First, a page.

There isn’t a ton of depth to the 2012 starting pitcher market and even some of the names toward the top carry some noticeable risk. However, there looks to be a few names that have the potential to provide production on the cheap for clubs willing to look past their 2011 struggles.
1. CC Sabathia (31) – It seems as though the Yankees will try to extend Sabathia before he hits the open market. If Sabathia does decide to have a look around there would be a few teams with the funds available to bid for his services. Could he be the first big move for Theo Epstein’s Cubs? (NOTE: Sabathia announced yesterday on Twitter that he’d be staying with the Yankees)
2. Yu Darvish (26) – The hype surrounding the possible posting of this Japanese superstar is already igniting the hot stove. He won’t turn 26 until August of next season and is coming off of a season in which he posted a 1.88 ERA and 208 strikeouts to only 44 walks in 200.2 innings. The only thing keeping him from being ranked number one on this list is the fact that we can’t truly know how he will adjust to pitching in the major leagues. If he does post, he is sure to set a record posting bid, possible upwards of $100M. Look for just about every major league team to have interest.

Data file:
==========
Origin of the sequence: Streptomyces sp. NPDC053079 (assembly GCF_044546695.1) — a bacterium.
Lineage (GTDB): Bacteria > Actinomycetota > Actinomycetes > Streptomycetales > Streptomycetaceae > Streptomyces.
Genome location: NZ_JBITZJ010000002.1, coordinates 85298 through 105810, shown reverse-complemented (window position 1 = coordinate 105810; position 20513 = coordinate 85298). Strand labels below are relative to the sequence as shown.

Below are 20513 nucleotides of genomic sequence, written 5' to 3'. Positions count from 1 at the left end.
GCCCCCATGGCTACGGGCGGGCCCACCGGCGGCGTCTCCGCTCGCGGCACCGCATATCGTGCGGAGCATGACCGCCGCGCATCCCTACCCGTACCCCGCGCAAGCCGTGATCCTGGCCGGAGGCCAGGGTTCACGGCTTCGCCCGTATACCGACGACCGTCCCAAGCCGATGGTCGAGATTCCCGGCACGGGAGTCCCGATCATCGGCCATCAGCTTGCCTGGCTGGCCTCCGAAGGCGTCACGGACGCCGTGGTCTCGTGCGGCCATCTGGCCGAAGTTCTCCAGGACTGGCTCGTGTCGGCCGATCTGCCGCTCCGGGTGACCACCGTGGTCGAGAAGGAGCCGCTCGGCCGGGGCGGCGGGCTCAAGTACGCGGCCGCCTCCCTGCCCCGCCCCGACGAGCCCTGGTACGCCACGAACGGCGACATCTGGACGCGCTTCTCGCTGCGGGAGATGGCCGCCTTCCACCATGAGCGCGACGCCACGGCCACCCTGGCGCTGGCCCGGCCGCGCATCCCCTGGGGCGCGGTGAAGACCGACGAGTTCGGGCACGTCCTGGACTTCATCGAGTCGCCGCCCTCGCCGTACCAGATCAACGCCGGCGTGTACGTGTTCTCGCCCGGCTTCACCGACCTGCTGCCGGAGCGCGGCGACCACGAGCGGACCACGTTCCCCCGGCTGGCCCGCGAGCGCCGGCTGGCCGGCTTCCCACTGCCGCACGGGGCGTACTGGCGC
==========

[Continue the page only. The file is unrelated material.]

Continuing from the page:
3. C.J. Wilson (31) – Despite a poor performance in the postseason, Wilson should still end up with a handsome payday this offseason. He may not reach the $100M mark, but something in the realm of $16-18M per year should be within reach.